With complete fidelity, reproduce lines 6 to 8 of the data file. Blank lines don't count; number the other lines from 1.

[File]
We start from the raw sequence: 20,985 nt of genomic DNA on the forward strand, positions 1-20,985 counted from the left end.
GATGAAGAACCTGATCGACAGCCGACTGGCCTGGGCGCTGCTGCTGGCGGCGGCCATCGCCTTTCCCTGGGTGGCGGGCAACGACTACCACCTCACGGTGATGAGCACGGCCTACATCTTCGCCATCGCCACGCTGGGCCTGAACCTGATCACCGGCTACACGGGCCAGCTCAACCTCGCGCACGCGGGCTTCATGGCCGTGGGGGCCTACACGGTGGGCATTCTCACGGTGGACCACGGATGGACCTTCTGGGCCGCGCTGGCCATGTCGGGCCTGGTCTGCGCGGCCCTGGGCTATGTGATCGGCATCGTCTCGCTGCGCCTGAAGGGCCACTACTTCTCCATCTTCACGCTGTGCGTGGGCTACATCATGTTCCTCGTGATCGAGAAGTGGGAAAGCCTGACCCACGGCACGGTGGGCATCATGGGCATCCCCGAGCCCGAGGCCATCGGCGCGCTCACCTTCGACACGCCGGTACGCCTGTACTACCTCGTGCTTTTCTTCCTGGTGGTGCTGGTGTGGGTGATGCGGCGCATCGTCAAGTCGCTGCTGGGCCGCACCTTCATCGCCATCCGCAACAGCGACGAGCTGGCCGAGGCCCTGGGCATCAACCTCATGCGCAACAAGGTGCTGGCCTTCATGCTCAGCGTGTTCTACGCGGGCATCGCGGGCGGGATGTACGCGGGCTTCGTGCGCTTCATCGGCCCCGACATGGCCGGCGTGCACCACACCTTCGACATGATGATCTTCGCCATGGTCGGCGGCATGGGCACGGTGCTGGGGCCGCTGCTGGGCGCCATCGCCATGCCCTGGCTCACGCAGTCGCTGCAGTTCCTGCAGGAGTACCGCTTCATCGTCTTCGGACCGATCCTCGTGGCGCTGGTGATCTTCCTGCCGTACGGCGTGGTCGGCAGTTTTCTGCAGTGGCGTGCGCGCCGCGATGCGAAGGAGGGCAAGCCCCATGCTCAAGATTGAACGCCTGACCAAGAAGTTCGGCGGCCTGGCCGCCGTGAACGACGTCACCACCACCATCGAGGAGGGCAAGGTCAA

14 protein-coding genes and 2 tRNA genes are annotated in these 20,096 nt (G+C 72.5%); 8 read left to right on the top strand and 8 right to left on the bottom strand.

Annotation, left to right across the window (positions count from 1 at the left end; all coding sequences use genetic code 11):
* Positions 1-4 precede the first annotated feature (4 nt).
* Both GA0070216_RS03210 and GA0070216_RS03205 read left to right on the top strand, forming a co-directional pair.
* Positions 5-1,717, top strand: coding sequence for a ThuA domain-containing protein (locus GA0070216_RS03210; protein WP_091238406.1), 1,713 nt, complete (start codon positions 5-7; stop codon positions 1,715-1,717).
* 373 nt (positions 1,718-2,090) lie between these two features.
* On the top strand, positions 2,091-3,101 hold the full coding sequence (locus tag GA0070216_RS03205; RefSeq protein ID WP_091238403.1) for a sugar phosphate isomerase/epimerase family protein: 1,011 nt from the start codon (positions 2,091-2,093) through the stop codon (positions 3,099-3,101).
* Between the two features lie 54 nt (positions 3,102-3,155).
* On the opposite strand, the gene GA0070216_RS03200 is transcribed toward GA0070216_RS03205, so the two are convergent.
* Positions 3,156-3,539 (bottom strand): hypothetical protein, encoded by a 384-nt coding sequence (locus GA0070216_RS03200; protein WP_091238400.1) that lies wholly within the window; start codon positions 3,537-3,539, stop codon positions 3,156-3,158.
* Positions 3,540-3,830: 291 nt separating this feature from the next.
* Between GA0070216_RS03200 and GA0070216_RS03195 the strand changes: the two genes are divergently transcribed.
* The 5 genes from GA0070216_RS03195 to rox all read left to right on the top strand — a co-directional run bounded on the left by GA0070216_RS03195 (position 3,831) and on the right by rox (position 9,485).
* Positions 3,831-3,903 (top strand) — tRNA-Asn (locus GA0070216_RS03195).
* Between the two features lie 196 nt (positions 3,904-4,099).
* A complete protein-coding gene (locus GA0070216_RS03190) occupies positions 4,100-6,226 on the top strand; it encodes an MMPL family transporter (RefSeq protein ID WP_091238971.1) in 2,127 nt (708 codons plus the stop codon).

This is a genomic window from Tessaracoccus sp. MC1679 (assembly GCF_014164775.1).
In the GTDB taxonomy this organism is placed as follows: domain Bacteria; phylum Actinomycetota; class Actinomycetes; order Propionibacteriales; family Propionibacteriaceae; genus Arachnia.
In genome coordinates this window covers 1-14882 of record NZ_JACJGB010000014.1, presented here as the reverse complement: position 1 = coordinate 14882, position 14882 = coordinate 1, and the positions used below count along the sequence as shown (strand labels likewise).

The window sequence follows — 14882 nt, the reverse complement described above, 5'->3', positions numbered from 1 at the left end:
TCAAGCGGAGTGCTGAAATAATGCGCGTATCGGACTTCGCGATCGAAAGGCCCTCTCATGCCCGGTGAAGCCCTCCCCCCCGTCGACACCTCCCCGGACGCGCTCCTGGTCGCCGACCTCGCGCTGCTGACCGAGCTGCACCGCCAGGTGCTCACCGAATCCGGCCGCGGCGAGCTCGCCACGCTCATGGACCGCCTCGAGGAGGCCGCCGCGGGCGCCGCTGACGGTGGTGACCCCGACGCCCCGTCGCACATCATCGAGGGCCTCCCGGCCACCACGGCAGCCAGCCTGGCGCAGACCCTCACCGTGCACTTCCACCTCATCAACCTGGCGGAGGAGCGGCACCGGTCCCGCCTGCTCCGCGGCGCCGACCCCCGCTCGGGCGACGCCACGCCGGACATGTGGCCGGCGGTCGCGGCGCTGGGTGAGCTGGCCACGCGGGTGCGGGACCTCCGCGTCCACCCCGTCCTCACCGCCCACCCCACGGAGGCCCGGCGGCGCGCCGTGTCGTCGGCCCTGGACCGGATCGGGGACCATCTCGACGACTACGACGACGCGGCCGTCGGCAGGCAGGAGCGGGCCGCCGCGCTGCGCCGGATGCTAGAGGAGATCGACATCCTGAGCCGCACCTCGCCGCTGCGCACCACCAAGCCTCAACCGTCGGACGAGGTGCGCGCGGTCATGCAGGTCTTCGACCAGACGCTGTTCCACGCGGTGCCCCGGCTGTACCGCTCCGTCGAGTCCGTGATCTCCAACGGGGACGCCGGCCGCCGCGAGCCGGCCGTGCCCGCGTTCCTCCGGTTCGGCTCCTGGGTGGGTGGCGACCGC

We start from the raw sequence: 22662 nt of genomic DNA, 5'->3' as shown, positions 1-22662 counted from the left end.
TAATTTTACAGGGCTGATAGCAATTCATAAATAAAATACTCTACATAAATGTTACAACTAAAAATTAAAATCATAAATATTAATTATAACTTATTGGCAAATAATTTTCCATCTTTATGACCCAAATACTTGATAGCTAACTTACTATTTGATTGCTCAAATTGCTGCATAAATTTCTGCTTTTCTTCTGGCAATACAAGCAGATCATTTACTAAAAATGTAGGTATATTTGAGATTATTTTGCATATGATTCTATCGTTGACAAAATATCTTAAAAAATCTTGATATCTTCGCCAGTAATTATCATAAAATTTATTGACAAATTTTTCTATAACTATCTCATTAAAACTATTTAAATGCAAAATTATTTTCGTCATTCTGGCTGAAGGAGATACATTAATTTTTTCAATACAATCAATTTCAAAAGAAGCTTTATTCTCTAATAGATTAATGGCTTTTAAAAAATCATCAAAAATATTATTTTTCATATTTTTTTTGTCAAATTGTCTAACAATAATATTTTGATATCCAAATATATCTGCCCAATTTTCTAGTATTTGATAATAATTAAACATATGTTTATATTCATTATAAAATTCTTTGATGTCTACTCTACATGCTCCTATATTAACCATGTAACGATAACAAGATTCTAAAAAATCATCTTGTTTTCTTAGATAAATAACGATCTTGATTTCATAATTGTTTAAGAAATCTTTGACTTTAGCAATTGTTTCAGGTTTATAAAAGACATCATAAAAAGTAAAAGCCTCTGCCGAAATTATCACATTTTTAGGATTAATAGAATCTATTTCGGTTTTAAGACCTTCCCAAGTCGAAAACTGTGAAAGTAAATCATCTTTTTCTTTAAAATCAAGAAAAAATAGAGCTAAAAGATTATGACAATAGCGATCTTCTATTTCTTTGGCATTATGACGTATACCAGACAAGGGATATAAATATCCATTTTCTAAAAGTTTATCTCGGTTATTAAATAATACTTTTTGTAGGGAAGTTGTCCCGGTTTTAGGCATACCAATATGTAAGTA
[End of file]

* Both GA0070216_RS03210 and GA0070216_RS03205 read left to right on the top strand, forming a co-directional pair.
* Positions 5-1,717, top strand: coding sequence for a ThuA domain-containing protein (locus GA0070216_RS03210; protein WP_091238406.1), 1,713 nt, complete (start codon positions 5-7; stop codon positions 1,715-1,717).
* 373 nt (positions 1,718-2,090) lie between these two features.